Rosario is a forest geneticist, specialist of maritime pine breeding. She introduced biomechanical concepts and experiments in tree breeding research (Sierra de Grado et al. Trees 1997, Tree physiology 2008). She was the dean of the forest engineering program (bachelor and master level) of University of Valladolid on Palencia campus. They work in the . Both Her visit is motivated by opportunities of collaboration between our national projects (LABEX WADE task 2, ANR Tropic) and a national Spanish project.

Felipe Bravo is a forest scientist (interests in growth modeling, inventory, adaptive silviculture and forest management, see for example Bravo, F. et al. 2011 Growth and yield models in Spain: Historical overview, Contemporary Examples and perspectives. Forest Systems 20(2):315-328). He is responsible of the new master Erasmus Mundus Program MEDFOR « Mediterranean Forestry ». As Rosario, he was the dean of the forest engineering program (bachelor and master level) of University of Valladolid on Palencia campus. His visit is motivated by his participation in the thesis committee of Vivien Bonnesoeur. He is more generally involved in forest growth modeling, with Mathieu Fortin and Ruben Manso, in the framework of the ANR FOR-WIND. Felipe is also the supervisor with Heinrich Spiecker of the phD of Jorge Olivar, welcomed in LERFoB in 2012 in the Xylosciences platform.

Doc & Postdoc Day

Salle de conférence (INRA-Champenoux)

27 MAI 2013

9h00 – 9h30: Introduction


09h30 – 09h 45 : Caroline Rolland (EEF) « Effets des pratiques agricoles et des infrastructures agro-écologiques sur la diversité des Chiroptères »

09h45 – 10h00 : Lucy Mayer (EEF) « Importance de la variabilité des traits fonctionnels dans la compréhension de la structuration des communautés végétales de bandes enherbées»

10h00 – 10h30 : Pause café

10h30- 11h00 : Charlotte Grossiord (EEF) « Influence des conditions environnementales sur la relation Biodiversité – Fonctionnement des écosystèmes en forêt boréale»

11h00- 11h15 : Lucie Arnaudet (EEF) « Cœur et périphérie des massifs forestiers : une question d’écologie du paysage ou d’écologie historique ? »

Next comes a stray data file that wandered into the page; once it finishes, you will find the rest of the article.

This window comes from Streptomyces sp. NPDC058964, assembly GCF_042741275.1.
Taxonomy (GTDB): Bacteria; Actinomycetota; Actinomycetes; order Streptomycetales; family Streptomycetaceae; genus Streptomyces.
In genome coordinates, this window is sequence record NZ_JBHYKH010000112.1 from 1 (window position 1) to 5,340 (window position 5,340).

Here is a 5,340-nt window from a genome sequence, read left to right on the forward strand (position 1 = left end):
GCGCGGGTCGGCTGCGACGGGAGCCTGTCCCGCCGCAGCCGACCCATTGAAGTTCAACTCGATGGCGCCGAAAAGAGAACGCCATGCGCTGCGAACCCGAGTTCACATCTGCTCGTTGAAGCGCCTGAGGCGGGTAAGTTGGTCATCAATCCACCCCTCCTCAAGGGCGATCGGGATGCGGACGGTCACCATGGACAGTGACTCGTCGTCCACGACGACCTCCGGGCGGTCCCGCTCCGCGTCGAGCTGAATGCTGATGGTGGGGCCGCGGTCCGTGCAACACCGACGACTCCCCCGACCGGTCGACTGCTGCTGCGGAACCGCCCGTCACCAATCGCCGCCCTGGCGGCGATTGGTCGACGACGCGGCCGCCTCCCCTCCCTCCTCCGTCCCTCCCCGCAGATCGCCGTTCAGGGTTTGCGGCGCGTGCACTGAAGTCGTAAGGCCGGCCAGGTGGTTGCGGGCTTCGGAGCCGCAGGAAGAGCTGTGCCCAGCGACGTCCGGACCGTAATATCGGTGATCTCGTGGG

11h15 – 11h45 : PHYSIQUE DES SOLS

11h15 – 11h45 : Martin Maier (EEF) «Diffusion as exclusive gas transport process in the soil? »

11h45 – 13h30: pause repas

13h30 – 14h30: réponses aux contraintes

13h30-13h45 : Rosmery Robles Leon (EEF) « Effet de la fertilisation du sol sur la résilience des arbres à la sécheresse »

13h45-14h15 : François Bizet (EEF)

14h15-14h30 : Daphné Asse (EEF) « Etude dendroclimatique du hêtre (Fagus sylvatica L.) sur les plateaux calcaires de Bourgogne : analyse des incertitudes générées par les modèles climatiques à maille fine. »

 14h30 – 16h00: dynamiques des réserves

14h30 – 15h00 : Morgane Pluchon (EEF) « Nitrogen dynamics in Eucalyptus, grown in monoculture and in association with Acacia as nitrogen fixing species (NFS) »

15h00 – 15h15 : Mahsa Farjad (EEF) « Impact du mélange robinier/peuplier sur l’assimilation et l’allocation d’azote de peupliers cultivés en plantation à courte rotation »

15h15-15h30 : Mohamed Hamdani (EEF) « Effet de l’introduction d’une espèce fixatrice d’azote (robinier) dans une plantation expérimentale de peupliers (taillis à courte rotation) sur les capacités de mise en réserve du carbone et de l’azote dans les organes pérennes de peupliers. »

15h30-16h00: Cécilia Gana (EEF) « Impact d’un mélange d’espèces fixatrice/non fixatrice d’azote (Robinia pseudoacacia/Populus x euramericana) sur l’allocation et la dynamique du carbone d’une plantation à courte rotation»

16h00 – 16h15: Conclusion et discussions

28 MAI 2013

9h00 – 9h15: Introduction


9h00 – 9h20 : Clément Pellegrin (IAM) « Functional analysis of putative symbiosis effectors of the ectomycorrhizal symbiont Laccaria bicolor »

9h20 – 9h45 : Stéphane Hacquard (IAM) “The hunt for effectors in the secretome of Melampsora larici-populina

9h45 – 10h10 : Laura Kelly (IAM)  « Bacterial contributions to soil mineral weathering processes in a forest ecosystem »

10h10 – 10h30 : Justine Mauer-Halet (IAM)  « Interactions entre deux bactéries du sol, Streptomyces ambofaciens – Pseudomonas fluorescens »

10h30 – 11h00     Pause


11h00 – 11h20 : Aurélie Deroy (IAM)  « Evolution et adaptation du système de détoxication chez Trametes versicolor, un champignon dégrandant le bois.»

11h20 – 11h40 : Thibaut Payen (IAM) « Large scale identification and mapping of single nucleotide polymorphisms in black truffle (Tuber melanosporum) by genome resequencing»